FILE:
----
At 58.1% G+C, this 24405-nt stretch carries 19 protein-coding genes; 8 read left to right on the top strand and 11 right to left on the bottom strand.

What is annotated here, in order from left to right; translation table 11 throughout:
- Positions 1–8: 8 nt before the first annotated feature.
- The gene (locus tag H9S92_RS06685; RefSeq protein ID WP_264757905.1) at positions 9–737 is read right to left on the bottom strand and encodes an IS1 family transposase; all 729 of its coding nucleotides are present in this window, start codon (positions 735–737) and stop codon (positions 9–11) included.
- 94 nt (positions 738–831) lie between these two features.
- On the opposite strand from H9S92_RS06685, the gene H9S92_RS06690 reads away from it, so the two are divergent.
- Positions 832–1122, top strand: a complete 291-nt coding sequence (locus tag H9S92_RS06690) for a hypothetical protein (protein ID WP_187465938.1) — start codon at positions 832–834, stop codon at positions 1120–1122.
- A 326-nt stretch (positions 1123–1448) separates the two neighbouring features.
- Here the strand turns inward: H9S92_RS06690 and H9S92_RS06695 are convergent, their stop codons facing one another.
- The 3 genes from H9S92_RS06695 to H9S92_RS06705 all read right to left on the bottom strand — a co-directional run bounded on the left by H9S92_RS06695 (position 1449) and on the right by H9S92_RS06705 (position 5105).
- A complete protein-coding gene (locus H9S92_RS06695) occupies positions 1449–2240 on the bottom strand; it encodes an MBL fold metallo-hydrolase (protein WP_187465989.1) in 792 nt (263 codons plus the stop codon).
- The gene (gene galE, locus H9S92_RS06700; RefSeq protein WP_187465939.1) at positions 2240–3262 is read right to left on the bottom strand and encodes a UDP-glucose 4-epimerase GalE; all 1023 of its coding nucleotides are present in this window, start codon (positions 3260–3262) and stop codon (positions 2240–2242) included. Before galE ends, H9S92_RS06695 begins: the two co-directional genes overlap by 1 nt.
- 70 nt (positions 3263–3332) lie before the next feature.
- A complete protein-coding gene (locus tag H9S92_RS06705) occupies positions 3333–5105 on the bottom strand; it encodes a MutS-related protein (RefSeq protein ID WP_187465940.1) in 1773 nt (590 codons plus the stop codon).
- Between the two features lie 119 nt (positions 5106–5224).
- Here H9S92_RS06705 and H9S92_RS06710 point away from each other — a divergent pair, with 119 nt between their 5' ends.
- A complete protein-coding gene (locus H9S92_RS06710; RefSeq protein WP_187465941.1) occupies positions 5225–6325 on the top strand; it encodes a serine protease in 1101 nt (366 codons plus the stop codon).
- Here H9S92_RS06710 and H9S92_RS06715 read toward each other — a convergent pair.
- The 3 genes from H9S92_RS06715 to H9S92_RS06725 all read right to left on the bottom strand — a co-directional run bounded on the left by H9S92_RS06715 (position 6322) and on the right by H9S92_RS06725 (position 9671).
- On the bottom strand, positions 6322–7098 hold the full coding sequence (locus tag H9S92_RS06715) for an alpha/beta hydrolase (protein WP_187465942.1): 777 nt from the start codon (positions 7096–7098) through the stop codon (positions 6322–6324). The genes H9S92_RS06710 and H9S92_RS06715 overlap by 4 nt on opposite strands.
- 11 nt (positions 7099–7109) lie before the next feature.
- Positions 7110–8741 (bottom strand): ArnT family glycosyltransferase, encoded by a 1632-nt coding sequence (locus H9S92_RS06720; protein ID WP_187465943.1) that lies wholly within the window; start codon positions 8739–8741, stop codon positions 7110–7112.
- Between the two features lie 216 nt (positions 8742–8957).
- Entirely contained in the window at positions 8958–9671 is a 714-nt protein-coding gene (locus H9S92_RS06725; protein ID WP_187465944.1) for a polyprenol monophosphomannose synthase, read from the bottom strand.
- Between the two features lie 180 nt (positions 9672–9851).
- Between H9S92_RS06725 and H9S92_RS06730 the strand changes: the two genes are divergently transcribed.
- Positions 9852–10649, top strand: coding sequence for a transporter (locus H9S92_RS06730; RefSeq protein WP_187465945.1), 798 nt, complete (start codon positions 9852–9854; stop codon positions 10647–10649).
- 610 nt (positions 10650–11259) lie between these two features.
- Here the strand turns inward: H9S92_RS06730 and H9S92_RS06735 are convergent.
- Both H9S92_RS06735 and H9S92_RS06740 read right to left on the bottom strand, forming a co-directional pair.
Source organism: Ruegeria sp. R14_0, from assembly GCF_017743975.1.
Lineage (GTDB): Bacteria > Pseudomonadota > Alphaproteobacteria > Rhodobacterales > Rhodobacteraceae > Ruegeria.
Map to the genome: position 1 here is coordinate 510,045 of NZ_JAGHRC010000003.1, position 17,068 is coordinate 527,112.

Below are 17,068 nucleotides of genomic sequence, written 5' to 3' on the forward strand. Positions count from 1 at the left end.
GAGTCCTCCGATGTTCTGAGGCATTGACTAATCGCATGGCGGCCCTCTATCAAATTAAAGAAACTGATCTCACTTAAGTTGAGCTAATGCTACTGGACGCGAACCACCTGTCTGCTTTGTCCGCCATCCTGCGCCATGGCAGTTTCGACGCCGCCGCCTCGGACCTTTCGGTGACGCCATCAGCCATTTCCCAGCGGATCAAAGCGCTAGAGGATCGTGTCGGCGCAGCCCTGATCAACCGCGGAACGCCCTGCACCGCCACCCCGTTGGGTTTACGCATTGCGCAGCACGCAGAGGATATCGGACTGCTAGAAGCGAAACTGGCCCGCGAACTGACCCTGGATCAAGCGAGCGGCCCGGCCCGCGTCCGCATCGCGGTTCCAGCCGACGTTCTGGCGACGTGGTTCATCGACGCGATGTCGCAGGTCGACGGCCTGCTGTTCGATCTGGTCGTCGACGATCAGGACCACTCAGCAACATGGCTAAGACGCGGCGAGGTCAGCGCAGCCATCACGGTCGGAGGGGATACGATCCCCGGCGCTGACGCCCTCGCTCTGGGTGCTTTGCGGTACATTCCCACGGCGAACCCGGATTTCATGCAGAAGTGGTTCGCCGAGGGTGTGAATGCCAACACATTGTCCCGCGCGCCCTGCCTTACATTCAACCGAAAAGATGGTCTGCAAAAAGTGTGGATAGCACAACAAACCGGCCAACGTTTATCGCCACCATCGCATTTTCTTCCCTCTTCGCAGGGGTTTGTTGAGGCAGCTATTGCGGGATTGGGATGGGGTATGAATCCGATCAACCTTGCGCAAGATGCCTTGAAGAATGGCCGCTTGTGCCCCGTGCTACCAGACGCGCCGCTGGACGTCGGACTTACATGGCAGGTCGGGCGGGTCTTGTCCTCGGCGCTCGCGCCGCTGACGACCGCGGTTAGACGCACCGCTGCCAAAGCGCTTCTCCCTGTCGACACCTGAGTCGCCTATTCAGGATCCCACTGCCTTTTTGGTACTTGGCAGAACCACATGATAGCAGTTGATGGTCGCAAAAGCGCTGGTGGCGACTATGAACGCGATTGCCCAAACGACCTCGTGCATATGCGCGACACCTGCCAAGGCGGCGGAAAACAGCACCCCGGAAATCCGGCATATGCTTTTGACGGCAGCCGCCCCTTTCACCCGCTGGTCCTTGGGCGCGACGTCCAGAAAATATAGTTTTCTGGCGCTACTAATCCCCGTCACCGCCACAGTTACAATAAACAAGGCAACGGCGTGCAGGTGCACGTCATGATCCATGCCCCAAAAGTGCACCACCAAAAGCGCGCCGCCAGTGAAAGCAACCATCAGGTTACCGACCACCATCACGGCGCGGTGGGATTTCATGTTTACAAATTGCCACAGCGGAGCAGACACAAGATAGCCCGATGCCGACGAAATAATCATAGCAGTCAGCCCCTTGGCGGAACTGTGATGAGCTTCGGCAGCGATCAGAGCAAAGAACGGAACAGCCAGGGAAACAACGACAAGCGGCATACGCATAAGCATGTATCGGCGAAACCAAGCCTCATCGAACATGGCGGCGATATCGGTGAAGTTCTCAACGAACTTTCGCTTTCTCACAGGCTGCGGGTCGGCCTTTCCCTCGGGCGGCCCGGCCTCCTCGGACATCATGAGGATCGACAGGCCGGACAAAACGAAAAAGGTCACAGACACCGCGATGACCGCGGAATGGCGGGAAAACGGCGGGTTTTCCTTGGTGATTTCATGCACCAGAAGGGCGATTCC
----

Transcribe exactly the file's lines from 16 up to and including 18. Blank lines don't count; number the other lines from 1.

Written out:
- Here H9S92_RS06705 and H9S92_RS06710 point away from each other — a divergent pair, with 119 nt between their 5' ends.
- A complete protein-coding gene (locus H9S92_RS06710; RefSeq protein WP_187465941.1) occupies positions 5225–6325 on the top strand; it encodes a serine protease in 1101 nt (366 codons plus the stop codon).
- Here H9S92_RS06710 and H9S92_RS06715 read toward each other — a convergent pair.